Study setting and design
A systematic review and meta-analysis was conducted to determine the pooled prevalence and associated factors of C-section in Ethiopia. Ethiopia is found in East Africa and currently, the Ethiopian population is estimated to be 112,555,079.
This review was prepared according to the Preferred Reporting Items for Systematic Reviews and Meta-Analysis (PRISMA) (13). To identify eligible articles, all-embracing search was performed with English language restriction from the following international electronics database: PubMed, MEDLINE, EMBASE, CINAHL, Google Scholar, and Science Direct. In addition to this, national database like an Ethiopian medical journal, Addis Ababa University Digital Library and Haramya University Digital Library were searched. Assuming that such language restriction does not alter the outcome of the systematic reviews and meta-analyses (14). Snow ball searching was done from the list of references of the eligible studies to included missed articles from our search strategy.
First, we have searched studies by writing a title “prevalence and associated/determinant factors of caesarean section in Ethiopia” from each database. For instance, we searched using the following keywords: “prevalence”, “associated factors”, “determinant factors”, “cesarean section”, “caesarean section”, “delivery”, “mothers” and “Ethiopia”. The search terms were used separately and in combination using Boolean operators like “OR” or “AND”. We have searched articles from the above electronic database between August 1, 2019 and October 1, 2019. All papers published until August 1, 2019 was included. After identifying potentially relevant studies using our search strategy, studies were retrieved and managed using Endnote X9 software.
Only studies conducted in Ethiopia.
Only studies involving on mothers who have at least one birth.
Both published and unpublished full text accessible articles were included. Articles reported national survey or duplicated also excluded.
All observational prevalence study designs (i.e. cross-sectional, case-control and cohort) reporting the prevalence of C-section were eligible for this review.
Only articles reported in the English language were considered.
This review considered two main outcomes. The primary outcome variable of this study was the prevalence of C-section. It is defined as a prevalence of C-section, cesarean section, Caesarean delivery. The second outcome of this study was to identify factors associated with C-section of mothers among a reproductive age. We determined the association between C-section and associated factors in the form of the log odds ratio. Three major factors, which assessed by each studies were selected to explore their association with C-section. For each factor, the odds ratio was calculated or extracted based on the data reported by each study. The factors assessed in this review were delivery place type (private or public), previous history of C-section (Yes versus no) and gestational age (< 37, ≥ 37 week).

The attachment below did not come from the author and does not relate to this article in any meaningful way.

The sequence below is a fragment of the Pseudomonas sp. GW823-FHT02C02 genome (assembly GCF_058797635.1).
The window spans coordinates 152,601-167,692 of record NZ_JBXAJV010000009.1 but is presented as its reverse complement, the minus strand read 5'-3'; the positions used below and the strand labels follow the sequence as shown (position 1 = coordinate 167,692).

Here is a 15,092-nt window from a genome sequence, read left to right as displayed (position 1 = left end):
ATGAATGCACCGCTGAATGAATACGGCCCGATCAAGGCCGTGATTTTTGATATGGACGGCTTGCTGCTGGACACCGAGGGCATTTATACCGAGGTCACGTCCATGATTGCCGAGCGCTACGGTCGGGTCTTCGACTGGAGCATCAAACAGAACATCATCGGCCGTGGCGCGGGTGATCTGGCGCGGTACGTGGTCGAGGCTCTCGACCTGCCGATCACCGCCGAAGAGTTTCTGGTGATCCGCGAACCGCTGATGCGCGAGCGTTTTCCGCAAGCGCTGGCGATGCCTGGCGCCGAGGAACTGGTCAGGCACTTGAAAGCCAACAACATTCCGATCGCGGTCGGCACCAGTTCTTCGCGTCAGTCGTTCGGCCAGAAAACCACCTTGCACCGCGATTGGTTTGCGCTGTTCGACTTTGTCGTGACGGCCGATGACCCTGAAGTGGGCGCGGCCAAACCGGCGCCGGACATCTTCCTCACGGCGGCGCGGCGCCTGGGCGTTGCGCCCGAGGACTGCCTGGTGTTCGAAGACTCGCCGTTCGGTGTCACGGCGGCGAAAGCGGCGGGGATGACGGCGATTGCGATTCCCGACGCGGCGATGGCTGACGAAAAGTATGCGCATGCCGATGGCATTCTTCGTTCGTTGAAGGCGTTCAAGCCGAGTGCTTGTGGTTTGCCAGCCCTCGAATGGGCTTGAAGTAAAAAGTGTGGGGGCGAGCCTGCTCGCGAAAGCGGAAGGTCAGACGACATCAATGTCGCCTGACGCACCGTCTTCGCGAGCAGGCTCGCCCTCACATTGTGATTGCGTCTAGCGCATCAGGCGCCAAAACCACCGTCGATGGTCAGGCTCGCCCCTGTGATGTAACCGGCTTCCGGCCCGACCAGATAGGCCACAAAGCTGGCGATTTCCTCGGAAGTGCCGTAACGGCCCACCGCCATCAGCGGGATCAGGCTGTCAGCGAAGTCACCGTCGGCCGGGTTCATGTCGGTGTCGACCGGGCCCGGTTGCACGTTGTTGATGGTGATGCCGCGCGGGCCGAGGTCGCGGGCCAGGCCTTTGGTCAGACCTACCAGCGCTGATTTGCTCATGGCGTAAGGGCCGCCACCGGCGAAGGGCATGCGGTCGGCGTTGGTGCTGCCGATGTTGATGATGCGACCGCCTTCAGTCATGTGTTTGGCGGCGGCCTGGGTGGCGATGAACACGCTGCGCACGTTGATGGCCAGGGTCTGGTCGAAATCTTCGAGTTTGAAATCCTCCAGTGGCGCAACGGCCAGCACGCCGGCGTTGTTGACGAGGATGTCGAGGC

All necessary data were extracted by all authors (AG and AM) independently using a standardized data extraction form, which was adapted from the JBI data extraction format (15). Any disagreements during data collection were resolved through discussion. For the prevalence outcome; primary author, publication year, regions where the study was conducted, study area, sample size, study design and prevalence with 95% confidence intervals were extracted. For the latter outcome, data were extracted in a format of the odds ratio for each factor was extracted on the reports of original studies.
Risk of bias assessment
All authors (AG and AM) independently assessed the quality of each original study using the quality assessment tool. Joanna Briggs Institute (JBI) critical appraisal checklist for prevalence study was used which have nine questions (15, 16). Quality assessment was done for included studies in this review. The quality of each study categorized into three categories as “low risk of bias” (the sum of quality score ≥ 6), “medium risk of bias” (sum of quality score between 3 and 5, inclusively) and “high risk of bias” (sum of quality score less than 3). All published and unpublished studies having greater or equal to five quality score was included. Any disagreement between the two authors was resolved through discussion.
Data processing and synthesis
After essential data extracted, it was entered to Microsoft Excel, and then it exported to STATA Version 14.1 Statistical software to analyze. The existence of heterogeneity was assessed using a Cochrane Q test and I2 test statistics. For results with statistically significant heterogeneity (I2 ≥ 50, P–value < 0.05), Dersimonian and Liard random effect model was used (17). We used the Egger test statistics to assess publication bias. We used forest plot to present estimated value with the 95% confidence interval (CI). We conducted subgroup analyses by region, sample size, publication year, the risk of bias and study design. Additionally, association of C-section with previous history of C-section, place of delivery and gestational age was conducted.